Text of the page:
Boarding Report – August, 27, 2015

August 26, 2015

Director of Boarding

-Grow up.- -Act your age.- -You’re not a child anymore.-

How many times have young people heard these words. I was in the park over this past weekend and lost in the art of -‘people-watching’ as I love to do when the opportunity presents itself. A family pulled up to stretch their legs -“ mum and dad assisted the youngest out of the car whilst an unamused teenager, hood up and earphones in, grunted at his father that he was hungry and sauntered off to a swing. His observation fell on deaf ears as both parents centred their attention on their younger daughter. At this time two young boys ran into this idyllic family picture with a desire to both use the one remaining swing. At this point our father called out to his adolescent son to let the boys use both -“ the son feigned ignorance but ultimately consented with a scowl and a -typical- to which his father replied -grow up, you’re not a child anymore -“ the swing is for small children.- This is a scenario that would play out in playgrounds, family situations on numerous occasions but as I strolled back to College it set my mind to our expectations of our boarders but especially our Year 12s. Many whom have turned 18 and as such, by the letter of the law, are most definitely not -a child anymore-. Within the College our expectations are transparent for all, regardless of age, and, for the most part, closely adhered to but what of those occasions that our boys (young men) venture out into the -‘big, wide world’.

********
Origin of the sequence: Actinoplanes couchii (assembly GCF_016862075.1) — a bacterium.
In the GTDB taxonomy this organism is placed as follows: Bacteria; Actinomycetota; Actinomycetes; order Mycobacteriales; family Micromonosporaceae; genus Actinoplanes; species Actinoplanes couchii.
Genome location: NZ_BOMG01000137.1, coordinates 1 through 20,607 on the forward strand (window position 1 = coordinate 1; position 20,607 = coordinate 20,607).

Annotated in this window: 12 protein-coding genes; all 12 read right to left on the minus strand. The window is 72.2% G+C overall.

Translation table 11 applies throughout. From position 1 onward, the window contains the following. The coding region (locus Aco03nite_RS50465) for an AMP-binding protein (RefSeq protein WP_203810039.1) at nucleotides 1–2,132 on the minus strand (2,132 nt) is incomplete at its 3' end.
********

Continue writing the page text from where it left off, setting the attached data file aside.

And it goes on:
Whilst in the hospital, awaiting the arrival of little Banjo, I read a pamphlet -How To Transition Into Becoming An Adult Male-. A-typically I would not offer more than a cursory glance to these -‘self-help’ pamphlets but as I read more I discovered the potential in what was being proposed and thought I would share with you all:

1. Take your time – It will take you the rest of your life becoming an adult. It’s not an easy process that you can map out in a weekend or write down on one sheet of paper.

2. Begin to view your actions objectively. Being an adult means learning to understand yourself and how your actions affect others. Young people are selfish by necessity, adults have to learn to re-prioritise and re-evaluate their needs and desires. The best way to gain perspective is to share your thoughts with others to hear their own opinions.

3. Find a confidante (male or female). Adults learn that best friends may NOT be the best resource for advice. Your friends may be great fun, but they are facing the same challenges as adults that you are. A person who you respect and trust may exist in your life already (a neighbour, teacher) make an effort to ask them adult questions. They may not have the answer – but they will likely be able to help you find the answer yourself.